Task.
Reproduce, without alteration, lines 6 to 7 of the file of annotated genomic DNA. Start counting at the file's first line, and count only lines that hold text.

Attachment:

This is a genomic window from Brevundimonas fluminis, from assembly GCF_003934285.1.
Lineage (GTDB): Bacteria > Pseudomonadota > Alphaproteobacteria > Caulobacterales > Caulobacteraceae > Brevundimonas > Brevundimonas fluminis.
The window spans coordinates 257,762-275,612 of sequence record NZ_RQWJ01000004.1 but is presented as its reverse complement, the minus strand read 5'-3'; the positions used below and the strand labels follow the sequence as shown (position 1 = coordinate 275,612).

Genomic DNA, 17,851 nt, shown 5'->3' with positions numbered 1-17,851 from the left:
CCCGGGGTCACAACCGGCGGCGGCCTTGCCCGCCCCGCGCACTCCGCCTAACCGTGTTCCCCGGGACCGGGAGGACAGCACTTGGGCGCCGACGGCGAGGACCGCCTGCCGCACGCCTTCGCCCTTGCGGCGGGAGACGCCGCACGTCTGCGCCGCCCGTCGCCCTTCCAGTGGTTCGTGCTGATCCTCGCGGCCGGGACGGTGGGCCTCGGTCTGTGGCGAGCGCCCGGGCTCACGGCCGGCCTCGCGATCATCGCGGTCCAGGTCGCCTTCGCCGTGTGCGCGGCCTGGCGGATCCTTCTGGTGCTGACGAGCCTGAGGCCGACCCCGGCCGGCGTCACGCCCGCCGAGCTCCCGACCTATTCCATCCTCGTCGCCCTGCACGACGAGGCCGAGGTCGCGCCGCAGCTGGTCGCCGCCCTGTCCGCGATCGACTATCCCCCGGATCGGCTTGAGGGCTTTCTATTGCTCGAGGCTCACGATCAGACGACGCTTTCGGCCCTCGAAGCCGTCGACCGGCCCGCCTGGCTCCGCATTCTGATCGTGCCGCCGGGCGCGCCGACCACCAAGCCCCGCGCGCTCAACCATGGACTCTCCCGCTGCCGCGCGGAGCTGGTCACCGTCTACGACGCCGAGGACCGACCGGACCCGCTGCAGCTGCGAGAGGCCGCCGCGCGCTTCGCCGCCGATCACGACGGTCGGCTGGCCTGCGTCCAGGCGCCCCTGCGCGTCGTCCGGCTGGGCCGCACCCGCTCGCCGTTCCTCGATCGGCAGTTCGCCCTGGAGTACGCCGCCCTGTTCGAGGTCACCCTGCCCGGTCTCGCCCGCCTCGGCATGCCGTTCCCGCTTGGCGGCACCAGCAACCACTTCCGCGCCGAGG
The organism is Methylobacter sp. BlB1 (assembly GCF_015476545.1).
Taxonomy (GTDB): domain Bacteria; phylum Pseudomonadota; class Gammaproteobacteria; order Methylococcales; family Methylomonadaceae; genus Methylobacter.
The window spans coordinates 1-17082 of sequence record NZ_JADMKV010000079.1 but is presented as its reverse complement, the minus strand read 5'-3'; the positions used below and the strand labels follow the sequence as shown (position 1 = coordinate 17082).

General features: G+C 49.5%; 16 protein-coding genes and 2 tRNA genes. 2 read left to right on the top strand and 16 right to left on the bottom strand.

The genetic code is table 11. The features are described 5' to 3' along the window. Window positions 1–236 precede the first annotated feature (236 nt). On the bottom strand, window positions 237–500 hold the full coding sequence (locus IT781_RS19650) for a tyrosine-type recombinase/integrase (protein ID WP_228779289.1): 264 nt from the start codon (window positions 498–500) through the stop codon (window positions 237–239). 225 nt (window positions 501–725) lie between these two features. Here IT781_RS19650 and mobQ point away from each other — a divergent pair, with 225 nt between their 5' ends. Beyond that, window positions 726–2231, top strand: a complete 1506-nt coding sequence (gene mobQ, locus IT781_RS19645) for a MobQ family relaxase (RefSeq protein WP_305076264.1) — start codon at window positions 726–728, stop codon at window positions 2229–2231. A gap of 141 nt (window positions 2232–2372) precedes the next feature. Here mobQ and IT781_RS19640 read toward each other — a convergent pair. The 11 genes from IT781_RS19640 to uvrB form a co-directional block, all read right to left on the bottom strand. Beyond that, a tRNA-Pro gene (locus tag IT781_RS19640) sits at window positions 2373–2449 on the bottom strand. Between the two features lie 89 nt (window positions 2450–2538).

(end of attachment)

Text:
The organism is Methylobacter sp. BlB1 (assembly GCF_015476545.1).
Taxonomy (GTDB): domain Bacteria; phylum Pseudomonadota; class Gammaproteobacteria; order Methylococcales; family Methylomonadaceae; genus Methylobacter.